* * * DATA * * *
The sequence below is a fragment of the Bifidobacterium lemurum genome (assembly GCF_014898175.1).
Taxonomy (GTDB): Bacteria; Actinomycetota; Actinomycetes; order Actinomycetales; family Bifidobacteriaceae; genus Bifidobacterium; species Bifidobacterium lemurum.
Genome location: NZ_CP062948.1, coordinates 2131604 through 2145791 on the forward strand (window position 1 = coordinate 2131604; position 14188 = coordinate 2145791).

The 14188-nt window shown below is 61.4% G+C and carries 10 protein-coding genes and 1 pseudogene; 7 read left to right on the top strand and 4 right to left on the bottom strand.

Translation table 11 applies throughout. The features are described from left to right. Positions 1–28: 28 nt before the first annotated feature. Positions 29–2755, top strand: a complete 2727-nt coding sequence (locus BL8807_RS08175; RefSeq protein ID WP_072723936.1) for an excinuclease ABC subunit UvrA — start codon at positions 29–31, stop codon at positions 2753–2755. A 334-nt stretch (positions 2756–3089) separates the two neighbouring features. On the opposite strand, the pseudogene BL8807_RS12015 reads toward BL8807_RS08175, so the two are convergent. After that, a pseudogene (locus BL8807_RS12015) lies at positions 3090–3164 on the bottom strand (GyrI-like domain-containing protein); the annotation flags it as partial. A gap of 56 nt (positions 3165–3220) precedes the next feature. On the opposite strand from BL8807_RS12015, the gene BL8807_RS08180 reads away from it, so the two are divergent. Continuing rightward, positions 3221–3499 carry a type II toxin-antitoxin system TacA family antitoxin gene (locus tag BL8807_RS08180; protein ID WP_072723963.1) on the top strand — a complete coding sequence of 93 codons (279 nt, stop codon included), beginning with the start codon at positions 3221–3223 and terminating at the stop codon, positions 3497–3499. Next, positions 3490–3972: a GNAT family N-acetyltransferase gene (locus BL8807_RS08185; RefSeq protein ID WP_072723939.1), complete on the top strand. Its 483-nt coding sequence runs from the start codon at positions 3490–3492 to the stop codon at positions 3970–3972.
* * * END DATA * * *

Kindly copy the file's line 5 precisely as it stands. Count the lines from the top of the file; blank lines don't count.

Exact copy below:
Translation table 11 applies throughout. The features are described from left to right. Positions 1–28: 28 nt before the first annotated feature. Positions 29–2755, top strand: a complete 2727-nt coding sequence (locus BL8807_RS08175; RefSeq protein ID WP_072723936.1) for an excinuclease ABC subunit UvrA — start codon at positions 29–31, stop codon at positions 2753–2755. A 334-nt stretch (positions 2756–3089) separates the two neighbouring features. On the opposite strand, the pseudogene BL8807_RS12015 reads toward BL8807_RS08175, so the two are convergent. After that, a pseudogene (locus BL8807_RS12015) lies at positions 3090–3164 on the bottom strand (GyrI-like domain-containing protein); the annotation flags it as partial. A gap of 56 nt (positions 3165–3220) precedes the next feature. On the opposite strand from BL8807_RS12015, the gene BL8807_RS08180 reads away from it, so the two are divergent. Continuing rightward, positions 3221–3499 carry a type II toxin-antitoxin system TacA family antitoxin gene (locus tag BL8807_RS08180; protein ID WP_072723963.1) on the top strand — a complete coding sequence of 93 codons (279 nt, stop codon included), beginning with the start codon at positions 3221–3223 and terminating at the stop codon, positions 3497–3499. Next, positions 3490–3972: a GNAT family N-acetyltransferase gene (locus BL8807_RS08185; RefSeq protein ID WP_072723939.1), complete on the top strand. Its 483-nt coding sequence runs from the start codon at positions 3490–3492 to the stop codon at positions 3970–3972.